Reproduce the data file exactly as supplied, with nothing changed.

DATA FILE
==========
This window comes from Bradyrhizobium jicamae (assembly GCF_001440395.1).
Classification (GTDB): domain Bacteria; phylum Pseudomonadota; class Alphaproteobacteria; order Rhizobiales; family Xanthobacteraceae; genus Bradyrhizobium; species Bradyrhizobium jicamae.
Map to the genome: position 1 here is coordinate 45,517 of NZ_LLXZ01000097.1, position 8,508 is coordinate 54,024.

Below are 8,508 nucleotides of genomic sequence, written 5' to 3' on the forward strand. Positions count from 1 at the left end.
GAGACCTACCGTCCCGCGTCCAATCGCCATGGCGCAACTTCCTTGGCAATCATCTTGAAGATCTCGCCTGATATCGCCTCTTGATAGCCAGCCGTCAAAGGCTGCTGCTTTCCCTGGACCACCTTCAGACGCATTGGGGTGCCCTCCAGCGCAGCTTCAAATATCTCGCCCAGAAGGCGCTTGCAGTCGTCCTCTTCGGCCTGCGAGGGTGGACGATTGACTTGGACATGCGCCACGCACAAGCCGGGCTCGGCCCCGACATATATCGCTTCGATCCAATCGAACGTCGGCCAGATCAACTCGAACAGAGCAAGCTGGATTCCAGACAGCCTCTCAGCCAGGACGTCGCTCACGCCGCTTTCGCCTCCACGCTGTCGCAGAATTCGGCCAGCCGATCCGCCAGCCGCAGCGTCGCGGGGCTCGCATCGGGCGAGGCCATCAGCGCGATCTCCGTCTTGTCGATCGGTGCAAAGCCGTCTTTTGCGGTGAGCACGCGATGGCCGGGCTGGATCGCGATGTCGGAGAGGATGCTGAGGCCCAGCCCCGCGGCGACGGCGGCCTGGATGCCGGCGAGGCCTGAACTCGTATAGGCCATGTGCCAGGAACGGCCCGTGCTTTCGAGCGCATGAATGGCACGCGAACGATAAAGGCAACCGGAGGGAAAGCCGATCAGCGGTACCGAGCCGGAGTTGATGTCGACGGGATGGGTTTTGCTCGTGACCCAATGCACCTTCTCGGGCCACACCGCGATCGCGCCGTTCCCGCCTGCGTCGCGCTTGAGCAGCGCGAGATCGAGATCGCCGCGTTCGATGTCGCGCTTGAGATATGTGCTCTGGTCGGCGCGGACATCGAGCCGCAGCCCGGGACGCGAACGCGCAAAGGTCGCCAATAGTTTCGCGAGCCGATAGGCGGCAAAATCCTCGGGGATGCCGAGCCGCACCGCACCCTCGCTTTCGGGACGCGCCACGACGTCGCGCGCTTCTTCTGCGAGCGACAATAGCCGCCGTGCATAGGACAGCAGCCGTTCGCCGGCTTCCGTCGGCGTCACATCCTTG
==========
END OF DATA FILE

This window comes from Bradyrhizobium jicamae (assembly GCF_001440395.1).
Classification (GTDB): domain Bacteria; phylum Pseudomonadota; class Alphaproteobacteria; order Rhizobiales; family Xanthobacteraceae; genus Bradyrhizobium; species Bradyrhizobium jicamae.
Map to the genome: position 1 here is coordinate 45,517 of NZ_LLXZ01000097.1, position 8,508 is coordinate 54,024.

Below are 8,508 nucleotides of genomic sequence, written 5' to 3' on the forward strand. Positions count from 1 at the left end.
GAGACCTACCGTCCCGCGTCCAATCGCCATGGCGCAACTTCCTTGGCAATCATCTTGAAGATCTCGCCTGATATCGCCTCTTGATAGCCAGCCGTCAAAGGCTGCTGCTTTCCCTGGACCACCTTCAGACGCATTGGGGTGCCCTCCAGCGCAGCTTCAAATATCTCGCCCAGAAGGCGCTTGCAGTCGTCCTCTTCGGCCTGCGAGGGTGGACGATTGACTTGGACATGCGCCACGCACAAGCCGGGCTCGGCCCCGACATATATCGCTTCGATCCAATCGAACGTCGGCCAGATCAACTCGAACAGAGCAAGCTGGATTCCAGACAGCCTCTCAGCCAGGACGTCGCTCACGCCGCTTTCGCCTCCACGCTGTCGCAGAATTCGGCCAGCCGATCCGCCAGCCGCAGCGTCGCGGGGCTCGCATCGGGCGAGGCCATCAGCGCGATCTCCGTCTTGTCGATCGGTGCAAAGCCGTCTTTTGCGGTGAGCACGCGATGGCCGGGCTGGATCGCGATGTCGGAGAGGATGCTGAGGCCCAGCCCCGCGGCGACGGCGGCCTGGATGCCGGCGAGGCCTGAACTCGTATAGGCCATGTGCCAGGAACGGCCCGTGCTTTCGAGCGCATGAATGGCACGCGAACGATAAAGGCAACCGGAGGGAAAGCCGATCAGCGGTACCGAGCCGGAGTTGATGTCGACGGGATGGGTTTTGCTCGTGACCCAATGCACCTTCTCGGGCCACACCGCGATCGCGCCGTTCCCGCCTGCGTCGCGCTTGAGCAGCGCGAGATCGAGATCGCCGCGTTCGATGTCGCGCTTGAGATATGTGCTCTGGTCGGCGCGGACATCGAGCCGCAGCCCGGGACGCGAACGCGCAAAGGTCGCCAATAGTTTCGCGAGCCGATAGGCGGCAAAATCCTCGGGGATGCCGAGCCGCACCGCACCCTCGCTTTCGGGACGCGCCACGACGTCGCGCGCTTCTTCTGCGAGCGACAATAGCCGCCGTGCATAGGACAGCAGCCGTTCGCCGGCTTCCGTCGGCGTCACATCCTTG